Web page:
A bureaucrat like a Chief Resiliency Officer would not be able to learn the lessons from a natural disaster that the residents of Chicago did in their rebuilding efforts because this knowledge is dispersed, only to be discovered by individuals acting in what they believe to be their own best interest. Taleb describes bureaucrats as fragilistas because they do not suffer from downside risks and therefore cannot learn and grow stronger from shocks. If a disaster strikes a city equipped with a Chief Resiliency Officer and it turns out the city was ill-prepared, he or she will not be held accountable for failing to predict what may have been a very low-probability event. In fact, we often see government efforts toward making cities more resilient introducing fragility contrary to their stated intentions. For example, federal flood insurance minimizes the downside risk of owning flood-prone property. In turn, this encourages more people to live in the highest risk areas, putting them at greater risk when disaster strikes. Cities will not have an opportunity to learn from this to better prepare for future flooding because their rebuilding is subsidized; however, bureaucrats cite this insurance as a success because it facilitates rebuilding without adapting to risk.

The Transportation Security Administration offers a preview of what bureaucratic disaster prevention looks like; top down planning for low-probability events results in attempts to prevent the catastrophic events that we’ve seen in the past without realizing that we’re unlikely to see these same events in the future. As TSA critic Bruce Schneier explains:

Taking off your shoes is next to useless. “It’s like saying, ‘Last time the terrorists wore red shirts, so now we’re going to ban red shirts,’” Schneier says. If the T.S.A. focuses on shoes, terrorists will put their explosives elsewhere. “Focusing on specific threats like shoe bombs or snow-globe bombs simply induces the bad guys to do something else. You end up spending a lot on the screening and you haven’t reduced the total threat.”

Likewise, preparing for low-probability natural disasters, such as 100-year storms, is not something that can be done from the top down. To the extent an event is foreseeable, some individuals and firms will prepare for it, as we saw with Goldman Sachs’ generator and sand bagging efforts in the aftermath of Hurricane Sandy. The disaster revealed successful preparation methods, allowing more individuals and the city as a whole to learn and be better prepared for the next disaster. Chief Resiliency Officers are unlikely to accurately foresee low-probability shocks to their cities. To the extent that they protect cities from these shocks, they will likely take away the learning process that would make cities better able to withstand larger shocks, introducing fragility instead of greater resiliency.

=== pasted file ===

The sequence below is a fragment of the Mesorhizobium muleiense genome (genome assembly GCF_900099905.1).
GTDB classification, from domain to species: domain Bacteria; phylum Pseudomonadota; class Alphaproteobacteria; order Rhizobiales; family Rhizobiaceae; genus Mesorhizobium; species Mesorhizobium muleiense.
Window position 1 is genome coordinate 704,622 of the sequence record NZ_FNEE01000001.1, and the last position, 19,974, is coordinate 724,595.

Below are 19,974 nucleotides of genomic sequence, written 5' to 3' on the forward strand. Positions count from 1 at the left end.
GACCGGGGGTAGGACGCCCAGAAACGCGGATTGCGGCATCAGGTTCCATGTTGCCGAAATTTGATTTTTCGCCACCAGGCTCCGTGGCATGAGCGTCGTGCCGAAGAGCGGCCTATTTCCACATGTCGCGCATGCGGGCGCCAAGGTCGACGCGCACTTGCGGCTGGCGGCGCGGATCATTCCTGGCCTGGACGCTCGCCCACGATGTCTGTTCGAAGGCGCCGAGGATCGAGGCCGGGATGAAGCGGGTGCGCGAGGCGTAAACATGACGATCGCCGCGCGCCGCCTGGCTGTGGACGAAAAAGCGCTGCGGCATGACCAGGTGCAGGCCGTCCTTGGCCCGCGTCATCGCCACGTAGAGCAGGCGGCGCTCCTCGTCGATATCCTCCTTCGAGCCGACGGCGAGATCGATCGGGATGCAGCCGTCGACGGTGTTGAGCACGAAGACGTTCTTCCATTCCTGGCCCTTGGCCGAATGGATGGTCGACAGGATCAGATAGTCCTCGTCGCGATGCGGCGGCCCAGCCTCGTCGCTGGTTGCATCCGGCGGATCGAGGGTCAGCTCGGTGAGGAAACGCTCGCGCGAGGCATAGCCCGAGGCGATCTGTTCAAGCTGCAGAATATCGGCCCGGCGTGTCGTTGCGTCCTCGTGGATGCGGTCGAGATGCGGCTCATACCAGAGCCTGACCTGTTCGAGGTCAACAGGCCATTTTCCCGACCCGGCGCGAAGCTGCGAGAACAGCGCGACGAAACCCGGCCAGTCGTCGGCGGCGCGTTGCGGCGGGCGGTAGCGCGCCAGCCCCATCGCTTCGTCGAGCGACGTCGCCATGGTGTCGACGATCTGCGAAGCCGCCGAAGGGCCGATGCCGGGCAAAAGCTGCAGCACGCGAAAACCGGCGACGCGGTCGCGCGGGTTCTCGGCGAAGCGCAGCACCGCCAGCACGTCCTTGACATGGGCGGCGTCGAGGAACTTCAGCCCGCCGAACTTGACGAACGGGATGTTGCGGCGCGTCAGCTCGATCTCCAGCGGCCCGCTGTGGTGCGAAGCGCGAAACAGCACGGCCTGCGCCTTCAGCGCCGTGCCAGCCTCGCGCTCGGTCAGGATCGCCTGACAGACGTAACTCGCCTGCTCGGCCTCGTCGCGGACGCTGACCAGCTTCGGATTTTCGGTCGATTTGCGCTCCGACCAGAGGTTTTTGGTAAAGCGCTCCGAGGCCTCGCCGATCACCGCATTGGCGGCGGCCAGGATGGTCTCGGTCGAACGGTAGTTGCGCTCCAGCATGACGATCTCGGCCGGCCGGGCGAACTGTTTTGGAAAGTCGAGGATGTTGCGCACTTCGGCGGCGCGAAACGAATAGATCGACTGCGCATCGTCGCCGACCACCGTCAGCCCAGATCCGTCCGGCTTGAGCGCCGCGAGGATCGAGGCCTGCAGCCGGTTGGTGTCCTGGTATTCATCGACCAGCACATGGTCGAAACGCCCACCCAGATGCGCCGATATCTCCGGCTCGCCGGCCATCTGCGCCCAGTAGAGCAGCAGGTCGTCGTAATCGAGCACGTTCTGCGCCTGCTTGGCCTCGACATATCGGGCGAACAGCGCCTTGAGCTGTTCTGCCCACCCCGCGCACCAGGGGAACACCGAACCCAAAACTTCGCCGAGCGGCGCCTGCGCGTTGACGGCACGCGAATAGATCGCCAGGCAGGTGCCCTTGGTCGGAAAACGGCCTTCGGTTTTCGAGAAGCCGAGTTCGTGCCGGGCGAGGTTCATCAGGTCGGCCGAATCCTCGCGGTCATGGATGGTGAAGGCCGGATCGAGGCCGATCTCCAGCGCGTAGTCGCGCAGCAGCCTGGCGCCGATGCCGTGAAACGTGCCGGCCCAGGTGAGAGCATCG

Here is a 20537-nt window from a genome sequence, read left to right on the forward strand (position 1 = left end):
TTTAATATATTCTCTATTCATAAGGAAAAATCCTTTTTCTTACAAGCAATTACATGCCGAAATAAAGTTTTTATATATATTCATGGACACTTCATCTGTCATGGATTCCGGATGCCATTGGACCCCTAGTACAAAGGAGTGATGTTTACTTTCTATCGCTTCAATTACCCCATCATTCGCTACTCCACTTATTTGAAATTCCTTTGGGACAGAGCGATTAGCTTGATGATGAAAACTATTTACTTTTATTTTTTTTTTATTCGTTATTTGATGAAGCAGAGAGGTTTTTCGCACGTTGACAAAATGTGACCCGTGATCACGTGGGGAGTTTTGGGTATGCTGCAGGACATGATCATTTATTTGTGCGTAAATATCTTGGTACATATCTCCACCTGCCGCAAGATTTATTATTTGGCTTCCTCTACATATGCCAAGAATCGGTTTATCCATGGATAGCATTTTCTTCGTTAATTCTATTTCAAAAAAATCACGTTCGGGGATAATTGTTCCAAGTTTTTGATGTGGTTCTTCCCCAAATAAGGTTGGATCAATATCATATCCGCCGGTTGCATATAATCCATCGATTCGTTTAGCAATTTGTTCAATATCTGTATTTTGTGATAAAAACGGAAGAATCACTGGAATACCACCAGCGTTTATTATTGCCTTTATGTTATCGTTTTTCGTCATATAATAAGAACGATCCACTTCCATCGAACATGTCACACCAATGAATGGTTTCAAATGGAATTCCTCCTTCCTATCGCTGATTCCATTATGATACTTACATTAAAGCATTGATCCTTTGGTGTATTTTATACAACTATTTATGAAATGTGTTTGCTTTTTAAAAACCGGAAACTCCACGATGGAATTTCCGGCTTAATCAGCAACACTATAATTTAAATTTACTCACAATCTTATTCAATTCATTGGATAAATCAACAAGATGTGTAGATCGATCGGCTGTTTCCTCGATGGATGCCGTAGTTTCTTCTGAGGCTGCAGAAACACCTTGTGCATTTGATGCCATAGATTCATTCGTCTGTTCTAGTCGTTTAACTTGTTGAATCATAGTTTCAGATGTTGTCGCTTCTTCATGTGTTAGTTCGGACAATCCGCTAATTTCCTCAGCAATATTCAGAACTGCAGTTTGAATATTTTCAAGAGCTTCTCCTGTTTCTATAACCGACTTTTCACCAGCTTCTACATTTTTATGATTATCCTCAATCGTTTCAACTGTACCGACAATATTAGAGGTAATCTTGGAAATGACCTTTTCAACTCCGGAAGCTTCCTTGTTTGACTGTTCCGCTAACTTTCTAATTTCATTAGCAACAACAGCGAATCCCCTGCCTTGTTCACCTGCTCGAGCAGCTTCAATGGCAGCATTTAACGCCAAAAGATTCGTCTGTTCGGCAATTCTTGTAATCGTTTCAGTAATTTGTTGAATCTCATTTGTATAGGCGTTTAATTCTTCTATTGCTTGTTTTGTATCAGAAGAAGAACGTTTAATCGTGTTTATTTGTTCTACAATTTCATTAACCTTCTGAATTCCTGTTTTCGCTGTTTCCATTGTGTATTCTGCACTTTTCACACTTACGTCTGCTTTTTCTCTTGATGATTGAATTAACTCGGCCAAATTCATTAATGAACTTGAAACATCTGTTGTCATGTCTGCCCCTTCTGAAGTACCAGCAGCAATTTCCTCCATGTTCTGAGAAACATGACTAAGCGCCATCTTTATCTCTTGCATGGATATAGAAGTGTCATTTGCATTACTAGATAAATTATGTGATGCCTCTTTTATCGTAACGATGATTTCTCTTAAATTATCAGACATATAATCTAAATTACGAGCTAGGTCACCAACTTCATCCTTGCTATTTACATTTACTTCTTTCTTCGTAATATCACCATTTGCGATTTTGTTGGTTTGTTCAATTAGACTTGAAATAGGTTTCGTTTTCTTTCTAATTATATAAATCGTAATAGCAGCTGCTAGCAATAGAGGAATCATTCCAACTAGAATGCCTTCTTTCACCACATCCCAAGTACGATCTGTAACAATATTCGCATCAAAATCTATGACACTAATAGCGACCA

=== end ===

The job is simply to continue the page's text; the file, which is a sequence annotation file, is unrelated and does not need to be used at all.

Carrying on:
Shortfalls in non-profit disaster rebuilding

This post originally appeared at Market Urbanism, a blog about free-market urban development.

After receiving years of praise for its work in post-Katrina recovery, Brad Pitt’s home building organization, Make It Right, is receiving some media criticism. At the New Republic, Lydia Depillis points out that the Make It Right homes built in the Lower Ninth Ward have resulted in scarce city dollars going to this neighborhood with questionable results. While some residents have been able to return to the Lower Ninth Ward through non-profit and private investment, the population hasn’t reached the level necessary to bring the commercial services to the neighborhood that it needs to be a comfortable place to live.

After Hurricane Katrina, the Mercatus Center conducted extensive field research in the Gulf Coast, interviewing people who decided to return and rebuild in the city and those who decided to permanently relocate. They discussed the events that unfolded immediately after the storm as well as the rebuilding process. They interviewed many people in the New Orleans neighborhood surrounding the Mary Queen of Vietnam Church. This neighborhood rebounded exceptionally well after Hurricane Katrina, despite experiencing some of the city’s worst flooding 5-12-feet-deep and being a low-income neighborhood. As Emily Chamlee-Wright and Virgil Storr found [pdf]:

Within a year of the storm, more than 3,000 residents had returned [of the neighborhood’s 4,000 residents when the storm hit]. By the summer of 2007, approximately 90% of the MQVN residents were back while the rate of return in New Orleans overall remained at only 45%. Further, within a year of the storm, 70 of the 75 Vietnamese-owned businesses in the MQVN neighborhood were up and running.